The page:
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What is the red plastic box (shown in the image below) called in English? It is used for packaging coca cola bottles, and holds about 24 of them.

stack of red plastic boxes holding empty coca cola bottles

closed as off-topic by Fattie, MetaEd Oct 2 '18 at 17:56

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    Hi new user. This site IS NOT for questions like this. You're looking for the excellent English Learning site. ell.stackexchange.com – Fattie Oct 2 '18 at 11:47
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    @Fattie So as a monolingual, native English speaker, you're telling me that if I don't know the word for something, then I should go learn a second language, and then ask my question on ELL? Because ELL's description clearly says, "Q&A for speakers of other languages learning English". – Kenneth K. Oct 2 '18 at 13:36
  • Hi @KennethK. I would say, (1) it would be highly unusual if you or I did not know the word for this (2) it is, simply, definitely, a question for ELL ("What's the word for this obvious object?") (3) In the unusual case that you or I couldn't remember that word, I think yeah you'd ask on ELL. I would certainly ask on ELL if there was some very basic dictionary question I had. But it's hugely hypothetical. Just because ELL's description says "ABC" it does not mean you can ask totally off topic questions on here, I'd say. – Fattie Oct 2 '18 at 14:33
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    This site accepts word requests. Word requests may be closed until enough information is given in the question. A Stack Exchange question is objective and specific enough that it has one clearly “right” answer. In the case of a word request, that means the question includes details of research you’ve done, especially solutions you’ve already rejected, and why. It includes the desired connotation, register (formality), part of speech, and context in which it is to be used, and provides the exact enclosing sentence or passage. – MetaEd Oct 2 '18 at 18:13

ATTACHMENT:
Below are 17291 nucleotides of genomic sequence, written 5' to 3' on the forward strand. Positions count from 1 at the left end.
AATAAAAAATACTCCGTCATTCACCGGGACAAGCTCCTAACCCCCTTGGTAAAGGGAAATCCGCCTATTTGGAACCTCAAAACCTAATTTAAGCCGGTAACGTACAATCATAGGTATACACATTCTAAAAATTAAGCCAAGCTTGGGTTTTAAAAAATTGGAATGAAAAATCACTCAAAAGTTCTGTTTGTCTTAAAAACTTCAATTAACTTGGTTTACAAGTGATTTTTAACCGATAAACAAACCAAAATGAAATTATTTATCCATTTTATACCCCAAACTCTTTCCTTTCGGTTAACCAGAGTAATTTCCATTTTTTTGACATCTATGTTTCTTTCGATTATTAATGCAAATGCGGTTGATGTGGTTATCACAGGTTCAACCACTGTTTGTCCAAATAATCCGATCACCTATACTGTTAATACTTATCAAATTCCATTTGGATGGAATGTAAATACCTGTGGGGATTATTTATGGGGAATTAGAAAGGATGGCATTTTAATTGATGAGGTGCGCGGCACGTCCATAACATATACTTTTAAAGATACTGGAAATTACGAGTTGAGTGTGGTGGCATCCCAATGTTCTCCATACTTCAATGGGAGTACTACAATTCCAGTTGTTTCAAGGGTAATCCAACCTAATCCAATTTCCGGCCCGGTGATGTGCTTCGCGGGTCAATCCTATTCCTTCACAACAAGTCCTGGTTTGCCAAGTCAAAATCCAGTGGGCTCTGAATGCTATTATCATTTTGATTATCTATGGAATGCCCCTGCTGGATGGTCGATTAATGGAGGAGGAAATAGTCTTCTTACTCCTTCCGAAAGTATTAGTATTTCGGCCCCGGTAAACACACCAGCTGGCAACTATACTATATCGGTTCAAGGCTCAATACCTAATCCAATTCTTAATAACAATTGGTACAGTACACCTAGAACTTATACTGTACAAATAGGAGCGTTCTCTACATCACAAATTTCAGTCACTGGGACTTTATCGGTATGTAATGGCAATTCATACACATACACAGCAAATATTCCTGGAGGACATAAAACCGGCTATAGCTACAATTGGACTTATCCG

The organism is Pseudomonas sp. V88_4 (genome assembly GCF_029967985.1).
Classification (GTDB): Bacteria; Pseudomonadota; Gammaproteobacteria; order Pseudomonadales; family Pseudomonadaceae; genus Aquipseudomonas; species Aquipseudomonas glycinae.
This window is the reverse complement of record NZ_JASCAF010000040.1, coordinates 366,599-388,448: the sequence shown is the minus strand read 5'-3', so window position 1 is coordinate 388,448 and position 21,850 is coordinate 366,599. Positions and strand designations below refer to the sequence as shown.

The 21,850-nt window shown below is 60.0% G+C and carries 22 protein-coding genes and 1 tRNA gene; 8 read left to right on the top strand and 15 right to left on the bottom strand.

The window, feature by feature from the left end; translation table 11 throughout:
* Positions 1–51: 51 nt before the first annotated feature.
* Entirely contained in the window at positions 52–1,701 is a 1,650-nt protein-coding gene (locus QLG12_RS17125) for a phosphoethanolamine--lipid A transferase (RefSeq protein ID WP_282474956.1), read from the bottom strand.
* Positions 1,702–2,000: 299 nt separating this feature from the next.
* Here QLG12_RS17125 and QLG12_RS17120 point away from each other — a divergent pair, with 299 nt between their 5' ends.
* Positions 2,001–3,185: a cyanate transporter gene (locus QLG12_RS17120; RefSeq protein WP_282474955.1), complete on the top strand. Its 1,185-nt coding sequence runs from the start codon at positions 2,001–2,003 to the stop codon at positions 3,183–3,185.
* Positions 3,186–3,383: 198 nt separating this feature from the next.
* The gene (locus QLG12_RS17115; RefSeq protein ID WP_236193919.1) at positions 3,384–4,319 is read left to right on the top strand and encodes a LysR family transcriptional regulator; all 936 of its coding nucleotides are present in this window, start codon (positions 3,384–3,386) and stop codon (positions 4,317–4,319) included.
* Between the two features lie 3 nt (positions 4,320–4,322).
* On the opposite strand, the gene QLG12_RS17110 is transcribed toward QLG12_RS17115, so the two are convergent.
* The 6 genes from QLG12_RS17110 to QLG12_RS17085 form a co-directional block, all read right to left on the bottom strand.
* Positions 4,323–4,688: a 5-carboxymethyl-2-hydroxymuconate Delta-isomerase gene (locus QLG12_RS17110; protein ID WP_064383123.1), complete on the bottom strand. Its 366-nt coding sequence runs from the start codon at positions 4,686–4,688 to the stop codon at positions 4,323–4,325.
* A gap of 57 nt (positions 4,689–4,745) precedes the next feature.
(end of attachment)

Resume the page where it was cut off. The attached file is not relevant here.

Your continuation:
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    @Fattie It is not wrong to refer a person to ELL, but ELL is not our trashcan, and ELL has similar prior research requirements to ELU. It is an expert Q&A site for people who teach or are learning English. – MetaEd Oct 2 '18 at 18:15
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They are crates.

The Free Dictionary:

a. A container, such as a slatted wooden case, used for storing or shipping.
b. A container, usually of plastic, metal, or wood, used to house or transport an animal.

In this case it's meaning (a), though it is nowadays usually plastic to transport bottles.

  • The comment thread is reserved for friendly clarifying questions, suggestions for improving the answer, relevant but transient information, and explanations of your actions. Please avoid debate in comments. – MetaEd Oct 2 '18 at 18:20

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